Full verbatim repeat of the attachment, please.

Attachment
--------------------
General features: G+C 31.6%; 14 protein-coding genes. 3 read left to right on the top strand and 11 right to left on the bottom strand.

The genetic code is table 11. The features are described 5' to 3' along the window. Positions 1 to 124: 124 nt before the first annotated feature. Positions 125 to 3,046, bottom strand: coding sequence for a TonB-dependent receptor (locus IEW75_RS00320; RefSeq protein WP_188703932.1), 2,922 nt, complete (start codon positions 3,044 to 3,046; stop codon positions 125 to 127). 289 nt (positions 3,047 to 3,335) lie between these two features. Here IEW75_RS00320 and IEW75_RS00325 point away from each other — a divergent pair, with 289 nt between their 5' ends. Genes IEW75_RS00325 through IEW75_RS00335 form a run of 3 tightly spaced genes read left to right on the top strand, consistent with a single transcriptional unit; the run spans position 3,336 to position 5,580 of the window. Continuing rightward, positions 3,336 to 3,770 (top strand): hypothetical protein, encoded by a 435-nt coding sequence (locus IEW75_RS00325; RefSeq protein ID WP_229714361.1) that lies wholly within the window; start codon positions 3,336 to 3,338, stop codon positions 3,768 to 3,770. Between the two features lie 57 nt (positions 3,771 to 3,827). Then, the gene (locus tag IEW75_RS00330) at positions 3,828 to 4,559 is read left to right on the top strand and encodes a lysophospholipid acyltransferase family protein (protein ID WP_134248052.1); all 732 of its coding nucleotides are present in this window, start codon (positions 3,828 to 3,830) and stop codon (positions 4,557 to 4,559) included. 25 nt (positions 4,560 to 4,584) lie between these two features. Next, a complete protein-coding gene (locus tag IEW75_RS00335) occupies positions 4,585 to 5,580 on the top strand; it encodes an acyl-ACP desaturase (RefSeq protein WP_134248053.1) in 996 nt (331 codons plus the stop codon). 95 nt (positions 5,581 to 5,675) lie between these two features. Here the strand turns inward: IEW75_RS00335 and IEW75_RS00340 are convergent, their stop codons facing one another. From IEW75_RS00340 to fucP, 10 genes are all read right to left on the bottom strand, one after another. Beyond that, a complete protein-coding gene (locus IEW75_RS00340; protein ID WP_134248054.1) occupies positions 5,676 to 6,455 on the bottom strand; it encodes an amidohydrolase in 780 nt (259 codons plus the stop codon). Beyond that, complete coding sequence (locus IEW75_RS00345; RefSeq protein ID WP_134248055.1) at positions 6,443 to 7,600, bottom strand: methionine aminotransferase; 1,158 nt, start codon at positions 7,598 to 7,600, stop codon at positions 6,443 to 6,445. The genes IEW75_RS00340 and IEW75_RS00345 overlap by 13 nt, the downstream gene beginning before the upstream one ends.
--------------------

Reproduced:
General features: G+C 31.6%; 14 protein-coding genes. 3 read left to right on the top strand and 11 right to left on the bottom strand.

The genetic code is table 11. The features are described 5' to 3' along the window. Positions 1 to 124: 124 nt before the first annotated feature. Positions 125 to 3,046, bottom strand: coding sequence for a TonB-dependent receptor (locus IEW75_RS00320; RefSeq protein WP_188703932.1), 2,922 nt, complete (start codon positions 3,044 to 3,046; stop codon positions 125 to 127). 289 nt (positions 3,047 to 3,335) lie between these two features. Here IEW75_RS00320 and IEW75_RS00325 point away from each other — a divergent pair, with 289 nt between their 5' ends. Genes IEW75_RS00325 through IEW75_RS00335 form a run of 3 tightly spaced genes read left to right on the top strand, consistent with a single transcriptional unit; the run spans position 3,336 to position 5,580 of the window. Continuing rightward, positions 3,336 to 3,770 (top strand): hypothetical protein, encoded by a 435-nt coding sequence (locus IEW75_RS00325; RefSeq protein ID WP_229714361.1) that lies wholly within the window; start codon positions 3,336 to 3,338, stop codon positions 3,768 to 3,770. Between the two features lie 57 nt (positions 3,771 to 3,827). Then, the gene (locus tag IEW75_RS00330) at positions 3,828 to 4,559 is read left to right on the top strand and encodes a lysophospholipid acyltransferase family protein (protein ID WP_134248052.1); all 732 of its coding nucleotides are present in this window, start codon (positions 3,828 to 3,830) and stop codon (positions 4,557 to 4,559) included. 25 nt (positions 4,560 to 4,584) lie between these two features. Next, a complete protein-coding gene (locus tag IEW75_RS00335) occupies positions 4,585 to 5,580 on the top strand; it encodes an acyl-ACP desaturase (RefSeq protein WP_134248053.1) in 996 nt (331 codons plus the stop codon). 95 nt (positions 5,581 to 5,675) lie between these two features. Here the strand turns inward: IEW75_RS00335 and IEW75_RS00340 are convergent, their stop codons facing one another. From IEW75_RS00340 to fucP, 10 genes are all read right to left on the bottom strand, one after another. Beyond that, a complete protein-coding gene (locus IEW75_RS00340; protein ID WP_134248054.1) occupies positions 5,676 to 6,455 on the bottom strand; it encodes an amidohydrolase in 780 nt (259 codons plus the stop codon). Beyond that, complete coding sequence (locus IEW75_RS00345; RefSeq protein ID WP_134248055.1) at positions 6,443 to 7,600, bottom strand: methionine aminotransferase; 1,158 nt, start codon at positions 7,598 to 7,600, stop codon at positions 6,443 to 6,445. The genes IEW75_RS00340 and IEW75_RS00345 overlap by 13 nt, the downstream gene beginning before the upstream one ends.